In 1908 Antonija Jesenko married Ante Gaber, one of Sternen’s closest friends from the Škofja Loka period, who even took his side during the dispute with Jakopič after 1910. Sternen gave the portrait to the young couple as a wedding present. Regarding the dating of the work, no guesswork is needed, since the subject is wearing her wedding dress and Ante Gaber later wrote that a servant had to pose for Sternen during the later sittings because Antonija (known as Tončka) was heavily pregnant and could no longer fit into her wedding gown.
Sternen conceived this work not merely as a status portrait but as a true portrait d'apparat. He has seated his subject in a comfortable armchair, with her legs crossed. She is wearing a magnificent wedding dress and white gloves, and her hair is done in a still-current Viennese style. As in his portrait of Roza Klein, painted five years earlier, he has slightly raised the eye point, in this way emphasising the sitter’s dignity. Tončka, a pragmatic part of Škofja Loka society who, among other things, ensured that Ivan Cankar, a “prince of Slovene modernism” was given a fitting reception in Škofja Loka, is portrayed here in a relaxed yet dignified frontal pose, her eyes on the viewer. The objects around her are part of her world. Her husband Ante was a student of art history and had helped Karl Strahl, the owner of the manor house in Stara Loka, arrange his art collection. Together with Walter Schmid, then a curator at the Provincial Museum in Ljubljana, he collected art and objects of folk culture. He had also contributed photographs to an article on folk tradition in the Austro-Hungarian Empire published by the London magazine The Studio. This explains the painted wine jug and plate from Komenda, the pewter jug and the row of candlesticks on the period dresser behind her, while the vase of flowers on the left is there as a compliment to her and adds to the ceremoniousness of the image.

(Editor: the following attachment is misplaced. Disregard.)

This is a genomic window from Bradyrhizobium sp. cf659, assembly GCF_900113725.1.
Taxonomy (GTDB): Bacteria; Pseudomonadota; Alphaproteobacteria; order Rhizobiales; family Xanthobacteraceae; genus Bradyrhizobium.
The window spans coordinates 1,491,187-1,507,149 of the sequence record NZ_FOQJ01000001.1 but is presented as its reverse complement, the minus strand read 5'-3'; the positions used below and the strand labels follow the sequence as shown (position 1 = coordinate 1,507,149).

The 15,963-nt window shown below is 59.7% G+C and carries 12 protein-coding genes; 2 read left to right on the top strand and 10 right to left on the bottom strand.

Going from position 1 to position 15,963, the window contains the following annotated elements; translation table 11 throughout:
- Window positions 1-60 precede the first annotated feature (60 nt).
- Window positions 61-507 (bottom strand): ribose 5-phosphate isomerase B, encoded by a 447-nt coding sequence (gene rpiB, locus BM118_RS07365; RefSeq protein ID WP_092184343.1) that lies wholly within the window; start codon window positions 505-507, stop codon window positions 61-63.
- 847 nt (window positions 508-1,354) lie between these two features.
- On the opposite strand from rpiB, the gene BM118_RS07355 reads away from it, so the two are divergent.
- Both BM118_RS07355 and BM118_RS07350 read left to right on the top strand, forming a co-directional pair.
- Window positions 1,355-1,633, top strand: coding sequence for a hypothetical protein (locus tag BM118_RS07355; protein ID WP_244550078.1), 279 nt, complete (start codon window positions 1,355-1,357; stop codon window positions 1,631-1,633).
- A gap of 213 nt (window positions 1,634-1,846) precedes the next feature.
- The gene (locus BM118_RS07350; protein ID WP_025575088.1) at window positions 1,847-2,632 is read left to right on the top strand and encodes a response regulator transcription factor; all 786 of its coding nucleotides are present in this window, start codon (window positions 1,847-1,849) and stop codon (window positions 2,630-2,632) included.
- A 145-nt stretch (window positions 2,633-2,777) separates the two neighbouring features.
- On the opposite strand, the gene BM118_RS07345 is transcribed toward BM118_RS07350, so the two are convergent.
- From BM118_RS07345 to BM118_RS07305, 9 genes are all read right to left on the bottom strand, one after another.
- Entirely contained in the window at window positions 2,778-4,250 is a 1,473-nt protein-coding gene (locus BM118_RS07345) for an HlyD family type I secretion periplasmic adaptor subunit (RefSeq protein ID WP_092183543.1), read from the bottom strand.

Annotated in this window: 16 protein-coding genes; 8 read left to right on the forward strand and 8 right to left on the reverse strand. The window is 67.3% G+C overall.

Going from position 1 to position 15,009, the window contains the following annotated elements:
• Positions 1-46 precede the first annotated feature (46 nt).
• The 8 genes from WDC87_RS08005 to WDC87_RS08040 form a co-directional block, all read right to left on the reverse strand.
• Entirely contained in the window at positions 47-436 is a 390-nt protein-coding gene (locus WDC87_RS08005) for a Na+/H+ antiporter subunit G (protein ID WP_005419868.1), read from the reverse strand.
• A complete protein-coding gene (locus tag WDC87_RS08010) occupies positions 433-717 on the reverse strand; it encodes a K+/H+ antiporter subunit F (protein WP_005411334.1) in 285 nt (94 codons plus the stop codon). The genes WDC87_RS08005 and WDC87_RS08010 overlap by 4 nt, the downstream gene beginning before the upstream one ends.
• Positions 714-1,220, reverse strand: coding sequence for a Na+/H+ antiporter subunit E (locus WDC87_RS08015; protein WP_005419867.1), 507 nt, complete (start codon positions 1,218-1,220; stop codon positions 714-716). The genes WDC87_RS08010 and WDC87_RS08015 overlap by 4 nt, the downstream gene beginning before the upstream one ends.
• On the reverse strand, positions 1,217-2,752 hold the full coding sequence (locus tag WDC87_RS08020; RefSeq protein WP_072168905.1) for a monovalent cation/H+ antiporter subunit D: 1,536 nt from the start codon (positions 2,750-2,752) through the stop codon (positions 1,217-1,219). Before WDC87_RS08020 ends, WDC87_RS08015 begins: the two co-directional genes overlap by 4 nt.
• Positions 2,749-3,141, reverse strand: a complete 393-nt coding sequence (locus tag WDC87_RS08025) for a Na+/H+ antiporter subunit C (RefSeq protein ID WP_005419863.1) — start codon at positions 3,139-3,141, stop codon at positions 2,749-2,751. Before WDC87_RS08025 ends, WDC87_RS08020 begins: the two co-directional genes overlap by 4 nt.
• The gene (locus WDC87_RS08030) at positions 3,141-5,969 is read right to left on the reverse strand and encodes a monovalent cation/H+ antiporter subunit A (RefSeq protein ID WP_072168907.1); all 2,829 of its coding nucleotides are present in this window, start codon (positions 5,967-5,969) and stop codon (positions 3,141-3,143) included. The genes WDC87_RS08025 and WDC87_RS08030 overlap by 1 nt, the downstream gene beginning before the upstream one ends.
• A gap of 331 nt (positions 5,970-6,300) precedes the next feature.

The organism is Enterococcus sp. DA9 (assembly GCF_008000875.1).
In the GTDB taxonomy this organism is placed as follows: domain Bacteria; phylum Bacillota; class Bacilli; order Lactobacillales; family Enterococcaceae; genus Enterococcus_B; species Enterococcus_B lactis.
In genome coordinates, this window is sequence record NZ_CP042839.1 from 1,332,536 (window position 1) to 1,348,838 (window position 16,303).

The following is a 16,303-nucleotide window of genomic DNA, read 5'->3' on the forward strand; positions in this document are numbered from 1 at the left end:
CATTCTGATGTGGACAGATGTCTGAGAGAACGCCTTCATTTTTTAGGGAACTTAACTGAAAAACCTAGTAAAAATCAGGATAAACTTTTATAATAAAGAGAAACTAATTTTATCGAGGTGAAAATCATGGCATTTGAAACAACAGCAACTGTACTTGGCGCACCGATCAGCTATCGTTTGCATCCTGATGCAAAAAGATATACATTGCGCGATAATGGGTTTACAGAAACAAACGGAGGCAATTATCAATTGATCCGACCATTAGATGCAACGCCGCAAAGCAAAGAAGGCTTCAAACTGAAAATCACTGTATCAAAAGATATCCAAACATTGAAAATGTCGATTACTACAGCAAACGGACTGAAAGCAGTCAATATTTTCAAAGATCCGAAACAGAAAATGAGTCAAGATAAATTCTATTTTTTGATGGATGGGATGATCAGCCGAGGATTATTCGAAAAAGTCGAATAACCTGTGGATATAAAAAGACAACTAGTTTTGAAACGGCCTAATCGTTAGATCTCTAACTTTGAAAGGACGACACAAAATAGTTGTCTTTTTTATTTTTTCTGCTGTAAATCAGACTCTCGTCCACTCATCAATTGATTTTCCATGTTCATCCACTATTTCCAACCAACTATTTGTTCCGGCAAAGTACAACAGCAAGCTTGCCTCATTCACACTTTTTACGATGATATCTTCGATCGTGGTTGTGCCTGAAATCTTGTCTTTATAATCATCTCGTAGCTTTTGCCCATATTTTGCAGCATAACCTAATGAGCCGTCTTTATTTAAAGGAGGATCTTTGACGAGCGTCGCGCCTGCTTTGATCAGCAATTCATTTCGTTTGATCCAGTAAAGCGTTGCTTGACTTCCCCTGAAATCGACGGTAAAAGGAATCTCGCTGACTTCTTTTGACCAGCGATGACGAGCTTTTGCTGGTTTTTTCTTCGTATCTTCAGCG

With this reordering of priorities for the needs of portraiture, the series of figures in dark interiors that are a feature of Sternen’s oeuvre find realisation here in a large painting that also met with public success. Sternen inventively maintains a balance between the physiognomic specificity demanded by portrait-painting convention and a manifestative discipline of execution. Despite everything, the tonally harmonious and balanced whole, with colours ranging from the whites of the dress via shades of yellow to ochre and carmine, maintains the focus of the artist’s expression in bravura brushwork and deliberately constructed space. Sternen thus succeeds in translating the portrait into a more current modernist form.